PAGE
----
What more really needs to be said? Zed and his friends effected a zombie revolution in the last film, achieving equality for their people. It seemed like things in the sister communities of Seabrook and Zombietown were on the up and up – but what is a sequel without a new and terrible conflict?
Turns out, Seabrook legend has “always” told of werewolves in the forest, but they’ve only chosen now to reveal themselves. Of course, Seabrook immediately forgets all the important lessons it learned last time and re-enacts the “monster laws,” the worst of which, in Zed’s (Milo Manheim) biased opinion, his inability to take cheerleader Addison (Meg Donnelly) to prom (to “prawn” actually, Seabrook students are the “Shrimps”). The situation, or Zed’s situation anyway, is only exacerbated when werewolf Wyatt (Pearce Joza) pays a little too much attention to his girl, trying to steal Addison away to their pack.
It’s very convenient to the plot how quickly humans abandon lessons of the past and yet it is also extremely and depressingly true to life. People are always afraid of what’s different, and they let fear blind them to the things that unite them. Even the zombies, themselves oppressed in the very recent past, are not sympathetic to their plight but eager to to leverage a new underclass to bolster their own status. It is a perfect allegory for the American class system, but surprising to find it in a Disney produced movie for tweens about prom and cheerleading.
Like the first one, production design on Z-O-M-B-I-E-S 2 is A-M-A-Z-E-B-A-L-L-S. The sets and the costumes have incredible theming that really emphasize the story. I particularly enjoyed the glitter fog, or as they called it, colloidal silver – you know, for subduing werewolves. These are the touches that force me to like a movie that is pure bubblegum and lollipops.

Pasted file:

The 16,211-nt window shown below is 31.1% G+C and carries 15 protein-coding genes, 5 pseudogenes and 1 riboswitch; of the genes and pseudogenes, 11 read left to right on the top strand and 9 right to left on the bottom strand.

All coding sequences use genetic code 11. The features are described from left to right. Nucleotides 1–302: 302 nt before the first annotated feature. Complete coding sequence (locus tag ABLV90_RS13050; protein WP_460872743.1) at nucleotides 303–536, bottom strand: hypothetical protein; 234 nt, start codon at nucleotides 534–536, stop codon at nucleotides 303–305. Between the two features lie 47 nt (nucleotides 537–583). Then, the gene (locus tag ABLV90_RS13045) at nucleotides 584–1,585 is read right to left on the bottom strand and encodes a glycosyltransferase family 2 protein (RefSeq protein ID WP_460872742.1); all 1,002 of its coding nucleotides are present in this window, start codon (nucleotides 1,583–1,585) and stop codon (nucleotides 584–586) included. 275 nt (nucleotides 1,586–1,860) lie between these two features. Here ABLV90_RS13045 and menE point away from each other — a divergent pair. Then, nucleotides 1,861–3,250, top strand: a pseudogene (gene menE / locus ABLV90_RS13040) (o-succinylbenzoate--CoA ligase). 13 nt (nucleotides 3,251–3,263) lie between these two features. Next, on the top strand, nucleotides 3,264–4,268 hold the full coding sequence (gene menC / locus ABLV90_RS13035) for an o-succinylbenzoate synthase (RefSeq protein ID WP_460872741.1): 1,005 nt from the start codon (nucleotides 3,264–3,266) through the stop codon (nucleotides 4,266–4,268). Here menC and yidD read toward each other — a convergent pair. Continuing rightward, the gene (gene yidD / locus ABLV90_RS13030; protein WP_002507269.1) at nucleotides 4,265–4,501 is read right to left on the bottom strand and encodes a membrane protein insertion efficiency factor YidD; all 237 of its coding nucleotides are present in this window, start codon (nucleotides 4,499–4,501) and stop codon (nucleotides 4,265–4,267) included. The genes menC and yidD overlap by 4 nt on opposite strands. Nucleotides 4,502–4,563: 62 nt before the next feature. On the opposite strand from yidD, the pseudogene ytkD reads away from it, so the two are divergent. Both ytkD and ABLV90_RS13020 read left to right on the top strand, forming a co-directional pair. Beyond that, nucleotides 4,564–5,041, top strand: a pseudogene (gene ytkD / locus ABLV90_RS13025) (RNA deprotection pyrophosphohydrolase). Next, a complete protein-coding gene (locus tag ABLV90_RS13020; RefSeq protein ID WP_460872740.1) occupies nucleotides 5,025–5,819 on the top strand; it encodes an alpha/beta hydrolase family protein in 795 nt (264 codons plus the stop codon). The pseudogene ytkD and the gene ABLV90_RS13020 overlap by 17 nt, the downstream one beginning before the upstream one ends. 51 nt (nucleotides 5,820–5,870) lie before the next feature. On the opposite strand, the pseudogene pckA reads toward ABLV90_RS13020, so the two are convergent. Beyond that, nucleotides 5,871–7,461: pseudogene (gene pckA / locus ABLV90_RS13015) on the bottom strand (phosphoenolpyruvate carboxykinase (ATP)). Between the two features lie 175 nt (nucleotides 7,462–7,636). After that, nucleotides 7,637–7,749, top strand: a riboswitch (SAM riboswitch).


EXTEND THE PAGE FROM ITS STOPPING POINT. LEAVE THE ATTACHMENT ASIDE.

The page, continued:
The whole cast is back, including Trevor Tordjman, Kylee Russell, Carla Jeffery, and James Godfrey from the first film, and newcomers Chandler Kinney and Ariel Martin. They’re talented, they’re all talented, even Tordjman, who remains my one beef. He’s just a little too “on.” Everyone else is making a movie, and he’s playing to the back of the house of a children’s theatre, hammy and exaggerated.
I still say these are surprisingly tolerable movies, definitely a fun time for kids to watch with parents. The monsters make it Halloweeny but the singing and dancing and gelato carts make it harmless with a side of sweet messaging.
We’ve been depending on generation Z to save us, but if not them, generation Z(ed) seems up to the task. Armed with pompoms and dance battles, they’re a lot more prepared for change than we’ve been. Zombies 2024.